Blues into the Hornet’s nest

As Chelsea prepare to take on Watford, we look back at some of the former Blues players who went on to sit in the Vicarage Road dugout.

Since the turn of the century alone there have been four ex-Chelsea men who have headed to Hertfordshire after their playing career ended, but the link goes way back to the 1950s in one instance.

With the Hornets travelling to south-west London on Saturday, we recall the careers of those who trod what has now become a familiar path from the Stamford Bridge pitch to the Vicarage Road hot seat.

Johnny Paton

Played for Chelsea: 1946-47

Managed Watford: 1955-56

A left-winger who began his career with Celtic during the Second World War, Paton was loaned to the Blues in 1946 and went on to score three goals for the club in 23 appearances, although it was his link with star centre-forward Tommy Lawton which caught the eye. He spent three seasons playing for Watford and succeeded fellow Stamford Bridge old boy Len Goulden as manager in his final year. Sadly, he was relieved of his duties for health reasons only 15 Division Three South matches into his reign. Before he passed away in 2015, Paton was the last surviving pre-Ted Drake era player.


Colin Lee

Played for Chelsea: 1980-87

Managed Watford: 1990

Lee racked up 223 appearances for Chelsea, mainly during our prolonged stay in Division Two, and found the back of the net 41 times – a figure which surely would have been greater had he not made the unusual move from striker to right-back. There was still the odd game at centre-forward, though, and he scored twice in the Blues’ 5-4 win over Manchester City in the 1986 Full Members Cup final. Three years later he was appointed youth coach at Watford before graduating to the manager’s job for a short-lived tenure in 1990.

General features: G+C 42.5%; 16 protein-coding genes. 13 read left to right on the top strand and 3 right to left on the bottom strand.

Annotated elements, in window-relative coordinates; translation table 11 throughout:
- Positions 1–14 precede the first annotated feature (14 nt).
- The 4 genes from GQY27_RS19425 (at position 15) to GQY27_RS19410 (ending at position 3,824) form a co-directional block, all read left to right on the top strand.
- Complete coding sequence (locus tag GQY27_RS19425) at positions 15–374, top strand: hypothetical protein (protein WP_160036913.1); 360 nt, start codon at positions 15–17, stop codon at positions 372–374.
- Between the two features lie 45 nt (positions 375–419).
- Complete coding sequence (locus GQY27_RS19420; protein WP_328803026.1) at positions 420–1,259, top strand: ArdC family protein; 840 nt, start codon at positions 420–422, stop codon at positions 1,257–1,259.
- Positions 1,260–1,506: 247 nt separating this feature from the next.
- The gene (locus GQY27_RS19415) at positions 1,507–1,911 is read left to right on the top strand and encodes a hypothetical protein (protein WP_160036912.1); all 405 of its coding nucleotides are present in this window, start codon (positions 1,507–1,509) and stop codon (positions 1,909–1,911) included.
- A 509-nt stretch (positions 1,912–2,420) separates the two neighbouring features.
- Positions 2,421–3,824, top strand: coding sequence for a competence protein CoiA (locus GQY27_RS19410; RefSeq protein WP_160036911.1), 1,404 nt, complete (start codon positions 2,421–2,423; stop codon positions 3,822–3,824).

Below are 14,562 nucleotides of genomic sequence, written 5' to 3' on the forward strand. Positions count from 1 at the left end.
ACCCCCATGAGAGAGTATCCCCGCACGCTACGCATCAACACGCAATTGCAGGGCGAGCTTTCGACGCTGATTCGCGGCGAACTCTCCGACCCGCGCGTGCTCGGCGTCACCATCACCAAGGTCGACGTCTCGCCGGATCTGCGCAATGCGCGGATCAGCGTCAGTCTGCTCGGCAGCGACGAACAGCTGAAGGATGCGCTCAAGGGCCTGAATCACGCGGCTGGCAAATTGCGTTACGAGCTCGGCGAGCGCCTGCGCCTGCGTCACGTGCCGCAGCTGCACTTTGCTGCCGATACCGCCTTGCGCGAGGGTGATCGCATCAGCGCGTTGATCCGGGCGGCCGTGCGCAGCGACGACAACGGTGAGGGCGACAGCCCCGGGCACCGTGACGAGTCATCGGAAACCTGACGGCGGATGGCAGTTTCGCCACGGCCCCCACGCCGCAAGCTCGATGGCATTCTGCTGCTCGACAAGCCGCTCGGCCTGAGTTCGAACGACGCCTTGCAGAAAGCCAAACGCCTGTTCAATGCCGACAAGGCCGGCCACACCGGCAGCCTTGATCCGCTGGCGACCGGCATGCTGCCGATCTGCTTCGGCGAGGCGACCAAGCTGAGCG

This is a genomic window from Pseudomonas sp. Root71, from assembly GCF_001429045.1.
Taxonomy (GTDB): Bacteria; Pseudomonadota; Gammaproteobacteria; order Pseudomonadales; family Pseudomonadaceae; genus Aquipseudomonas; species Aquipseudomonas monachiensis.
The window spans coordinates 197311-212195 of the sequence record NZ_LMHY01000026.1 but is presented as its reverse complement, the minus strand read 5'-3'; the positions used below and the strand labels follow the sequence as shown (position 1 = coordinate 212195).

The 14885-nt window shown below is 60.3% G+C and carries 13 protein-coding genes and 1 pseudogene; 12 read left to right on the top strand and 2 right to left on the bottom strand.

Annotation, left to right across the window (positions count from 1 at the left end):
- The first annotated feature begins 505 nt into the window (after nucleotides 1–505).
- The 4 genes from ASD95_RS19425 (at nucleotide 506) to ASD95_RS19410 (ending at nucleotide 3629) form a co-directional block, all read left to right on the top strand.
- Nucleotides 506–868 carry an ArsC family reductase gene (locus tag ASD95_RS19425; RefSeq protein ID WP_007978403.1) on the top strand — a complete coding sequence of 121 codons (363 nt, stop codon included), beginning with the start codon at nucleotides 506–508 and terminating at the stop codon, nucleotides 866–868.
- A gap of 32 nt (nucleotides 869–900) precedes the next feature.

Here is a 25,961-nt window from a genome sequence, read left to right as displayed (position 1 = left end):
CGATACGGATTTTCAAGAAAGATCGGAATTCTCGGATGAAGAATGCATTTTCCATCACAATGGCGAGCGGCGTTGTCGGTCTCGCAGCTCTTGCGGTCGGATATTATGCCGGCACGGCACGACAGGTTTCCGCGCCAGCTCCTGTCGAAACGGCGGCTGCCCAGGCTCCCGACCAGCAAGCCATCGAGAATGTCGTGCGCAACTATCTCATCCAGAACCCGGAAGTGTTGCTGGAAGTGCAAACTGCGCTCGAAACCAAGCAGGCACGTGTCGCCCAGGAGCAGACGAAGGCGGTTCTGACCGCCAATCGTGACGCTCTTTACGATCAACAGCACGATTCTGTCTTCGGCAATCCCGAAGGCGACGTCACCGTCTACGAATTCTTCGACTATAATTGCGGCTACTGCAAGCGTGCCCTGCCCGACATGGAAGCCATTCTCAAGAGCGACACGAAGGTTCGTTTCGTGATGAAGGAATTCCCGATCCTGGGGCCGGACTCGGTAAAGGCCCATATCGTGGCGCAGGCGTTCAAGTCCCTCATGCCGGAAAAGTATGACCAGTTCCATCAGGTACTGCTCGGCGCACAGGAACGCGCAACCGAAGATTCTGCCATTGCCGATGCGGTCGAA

Gianluca Vialli

Played for Chelsea: 1996-99

Managed Watford: 2001-02

His spell as player-manager of Chelsea, when he went from being a much-loved member of our squad to the adored tactician who led us to five trophies, was curtailed prematurely in the autumn of 2000 – but our loss didn’t prove to be Watford’s gain. Having led a star-studded Blues squad to what was then our most successful period, he took the reins at Vicarage Road for a brief stint which saw them struggle in the lower reaches of Division One rather than challenging for promotion.


Ray Lewington

Played for Chelsea: 1975-79

Managed Watford: 2002-05

Long before he became Roy Hodgson’s right-hand man, most famously as part of his backroom set-up for England,  Lewington started his career at Chelsea in the latter half of the 1970s, turning out for the Blues on 92 occasions before making the transition from player to coach with Fulham. He advanced to reserve-team manager at Watford under Vialli and stepped up to take charge of the first team when the Italian was sacked in 2002. It was a successful stint as he guided the club to two mid-table finishes and two cup semi-finals, most notably a 2-1 loss to Southampton in the 2003 FA Cup.


Gianfranco Zola

Played for Chelsea: 1996-2003

Managed Watford: 2012-13

Zola is not only a Chelsea legend, he’s also one of the most beloved players in the history of English football. The little magician played 312 times for the Blues, scoring 80 goals and helping the side win six honours including the 1998 Cup Winners’ Cup, when he netted the winner. If luck had been on his side then he could have ended up as a hero to the Watford faithful after his appointment as manager in 2012; the Hornets just missed out on automatic promotion from the Championship and then lost the subsequent play-off final at the end of his only full season in charge.


Slavisa Jokanovic

Played for Chelsea: 2000-02

Managed Watford: 2014-15

The Serbian midfielder spent two years with the Blues in the early-2000s as he attempted to fill the considerable void left by Roberto Di Matteo’s career-ending broken leg. Although the fans didn’t take to him as he struggled to adjust to the pace of the Premier League, Jokanovic rarely shirked a challenge in his 53 appearances, nearly half of which were off the bench. He has since trotted the globe in a varied managerial career, and he is currently in charge of Fulham after going one better than his former team-mate Zola by leading Watford into the Premier League.